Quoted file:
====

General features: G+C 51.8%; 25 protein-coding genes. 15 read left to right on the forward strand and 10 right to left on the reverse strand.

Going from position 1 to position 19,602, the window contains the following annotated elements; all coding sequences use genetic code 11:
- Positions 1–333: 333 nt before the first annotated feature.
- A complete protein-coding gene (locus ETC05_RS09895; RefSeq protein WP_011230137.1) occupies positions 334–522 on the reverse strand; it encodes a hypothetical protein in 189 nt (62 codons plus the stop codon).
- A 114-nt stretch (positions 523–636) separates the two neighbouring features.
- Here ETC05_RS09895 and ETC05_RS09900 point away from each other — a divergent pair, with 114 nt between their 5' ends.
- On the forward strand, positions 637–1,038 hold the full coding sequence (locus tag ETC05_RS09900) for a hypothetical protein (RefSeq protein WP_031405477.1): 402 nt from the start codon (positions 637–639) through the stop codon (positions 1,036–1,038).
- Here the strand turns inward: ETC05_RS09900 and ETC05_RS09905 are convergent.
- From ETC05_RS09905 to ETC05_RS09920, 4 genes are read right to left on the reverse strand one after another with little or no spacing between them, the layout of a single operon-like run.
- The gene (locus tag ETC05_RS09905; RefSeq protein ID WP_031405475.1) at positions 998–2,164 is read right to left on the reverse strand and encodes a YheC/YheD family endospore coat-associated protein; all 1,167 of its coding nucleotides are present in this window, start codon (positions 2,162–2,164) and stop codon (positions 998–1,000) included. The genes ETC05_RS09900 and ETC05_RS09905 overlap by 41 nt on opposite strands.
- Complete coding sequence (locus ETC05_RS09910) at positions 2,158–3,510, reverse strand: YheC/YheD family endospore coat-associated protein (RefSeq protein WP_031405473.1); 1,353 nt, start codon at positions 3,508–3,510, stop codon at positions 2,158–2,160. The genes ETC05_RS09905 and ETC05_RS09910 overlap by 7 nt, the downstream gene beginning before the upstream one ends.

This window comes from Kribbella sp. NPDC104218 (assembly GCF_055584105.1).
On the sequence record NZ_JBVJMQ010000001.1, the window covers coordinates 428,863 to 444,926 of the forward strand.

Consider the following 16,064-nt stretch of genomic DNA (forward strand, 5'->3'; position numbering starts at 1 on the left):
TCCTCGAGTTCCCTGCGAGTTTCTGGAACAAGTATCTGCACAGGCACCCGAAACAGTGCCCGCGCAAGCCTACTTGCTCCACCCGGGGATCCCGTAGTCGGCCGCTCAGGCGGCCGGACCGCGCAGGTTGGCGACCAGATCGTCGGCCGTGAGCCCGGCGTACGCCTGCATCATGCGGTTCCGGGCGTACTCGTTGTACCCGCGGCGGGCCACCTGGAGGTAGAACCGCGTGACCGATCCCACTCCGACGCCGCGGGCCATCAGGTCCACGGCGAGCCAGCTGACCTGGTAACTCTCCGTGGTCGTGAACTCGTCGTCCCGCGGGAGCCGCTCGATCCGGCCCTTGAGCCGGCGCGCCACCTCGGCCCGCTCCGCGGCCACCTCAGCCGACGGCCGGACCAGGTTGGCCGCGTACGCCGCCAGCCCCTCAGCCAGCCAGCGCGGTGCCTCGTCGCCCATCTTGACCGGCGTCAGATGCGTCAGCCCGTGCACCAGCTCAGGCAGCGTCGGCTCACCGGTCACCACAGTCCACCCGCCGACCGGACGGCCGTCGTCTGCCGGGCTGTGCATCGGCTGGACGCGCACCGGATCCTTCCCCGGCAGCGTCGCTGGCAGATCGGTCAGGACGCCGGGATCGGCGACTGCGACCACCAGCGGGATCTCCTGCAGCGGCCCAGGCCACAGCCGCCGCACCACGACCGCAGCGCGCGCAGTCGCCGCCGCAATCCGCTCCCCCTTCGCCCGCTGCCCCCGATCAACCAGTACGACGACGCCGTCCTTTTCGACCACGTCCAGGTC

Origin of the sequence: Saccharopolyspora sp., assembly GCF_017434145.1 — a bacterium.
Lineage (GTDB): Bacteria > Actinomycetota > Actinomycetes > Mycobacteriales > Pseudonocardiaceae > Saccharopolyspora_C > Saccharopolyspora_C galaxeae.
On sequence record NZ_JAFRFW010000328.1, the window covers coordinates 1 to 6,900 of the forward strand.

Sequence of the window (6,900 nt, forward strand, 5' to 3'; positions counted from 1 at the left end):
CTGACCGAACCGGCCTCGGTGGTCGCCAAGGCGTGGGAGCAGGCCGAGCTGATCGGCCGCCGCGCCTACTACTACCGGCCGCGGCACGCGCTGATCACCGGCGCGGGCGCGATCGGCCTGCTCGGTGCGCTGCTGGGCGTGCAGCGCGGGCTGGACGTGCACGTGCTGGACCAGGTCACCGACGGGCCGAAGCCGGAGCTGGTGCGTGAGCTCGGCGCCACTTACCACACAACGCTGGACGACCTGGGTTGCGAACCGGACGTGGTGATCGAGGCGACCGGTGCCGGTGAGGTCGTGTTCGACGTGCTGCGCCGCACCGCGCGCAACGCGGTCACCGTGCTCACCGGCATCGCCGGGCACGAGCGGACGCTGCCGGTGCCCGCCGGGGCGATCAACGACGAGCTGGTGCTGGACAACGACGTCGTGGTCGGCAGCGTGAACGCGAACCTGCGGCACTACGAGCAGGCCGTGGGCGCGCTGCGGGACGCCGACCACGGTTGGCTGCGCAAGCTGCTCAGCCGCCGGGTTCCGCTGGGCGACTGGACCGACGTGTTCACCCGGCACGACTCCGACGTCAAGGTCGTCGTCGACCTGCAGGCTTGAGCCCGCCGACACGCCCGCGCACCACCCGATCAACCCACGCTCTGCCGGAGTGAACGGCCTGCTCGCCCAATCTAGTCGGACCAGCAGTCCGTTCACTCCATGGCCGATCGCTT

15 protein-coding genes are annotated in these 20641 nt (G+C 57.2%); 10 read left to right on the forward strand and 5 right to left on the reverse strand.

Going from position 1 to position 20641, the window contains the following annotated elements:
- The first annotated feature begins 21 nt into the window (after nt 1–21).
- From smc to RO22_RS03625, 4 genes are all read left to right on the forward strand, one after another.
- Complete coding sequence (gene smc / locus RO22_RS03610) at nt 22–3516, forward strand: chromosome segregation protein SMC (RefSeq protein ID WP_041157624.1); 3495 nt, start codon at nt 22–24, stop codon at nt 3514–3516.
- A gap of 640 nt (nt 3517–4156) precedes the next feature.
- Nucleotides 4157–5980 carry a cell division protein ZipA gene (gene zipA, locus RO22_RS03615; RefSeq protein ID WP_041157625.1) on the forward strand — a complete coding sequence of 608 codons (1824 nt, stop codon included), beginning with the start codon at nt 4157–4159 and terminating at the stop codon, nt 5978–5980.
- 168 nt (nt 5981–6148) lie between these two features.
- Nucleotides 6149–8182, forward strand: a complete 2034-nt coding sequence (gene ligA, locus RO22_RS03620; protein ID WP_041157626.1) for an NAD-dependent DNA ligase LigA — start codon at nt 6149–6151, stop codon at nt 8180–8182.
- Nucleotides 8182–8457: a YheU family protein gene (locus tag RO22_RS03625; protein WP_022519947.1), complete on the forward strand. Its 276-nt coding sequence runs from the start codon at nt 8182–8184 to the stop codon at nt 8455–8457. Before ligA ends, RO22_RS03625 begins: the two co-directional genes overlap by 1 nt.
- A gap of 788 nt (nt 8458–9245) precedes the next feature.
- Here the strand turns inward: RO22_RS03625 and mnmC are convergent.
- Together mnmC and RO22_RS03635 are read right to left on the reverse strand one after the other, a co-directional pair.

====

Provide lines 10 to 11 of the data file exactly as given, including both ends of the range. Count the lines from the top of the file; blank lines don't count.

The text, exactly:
- The gene (locus tag ETC05_RS09905; RefSeq protein ID WP_031405475.1) at positions 998–2,164 is read right to left on the reverse strand and encodes a YheC/YheD family endospore coat-associated protein; all 1,167 of its coding nucleotides are present in this window, start codon (positions 2,162–2,164) and stop codon (positions 998–1,000) included. The genes ETC05_RS09900 and ETC05_RS09905 overlap by 41 nt on opposite strands.
- Complete coding sequence (locus ETC05_RS09910) at positions 2,158–3,510, reverse strand: YheC/YheD family endospore coat-associated protein (RefSeq protein WP_031405473.1); 1,353 nt, start codon at positions 3,508–3,510, stop codon at positions 2,158–2,160. The genes ETC05_RS09905 and ETC05_RS09910 overlap by 7 nt, the downstream gene beginning before the upstream one ends.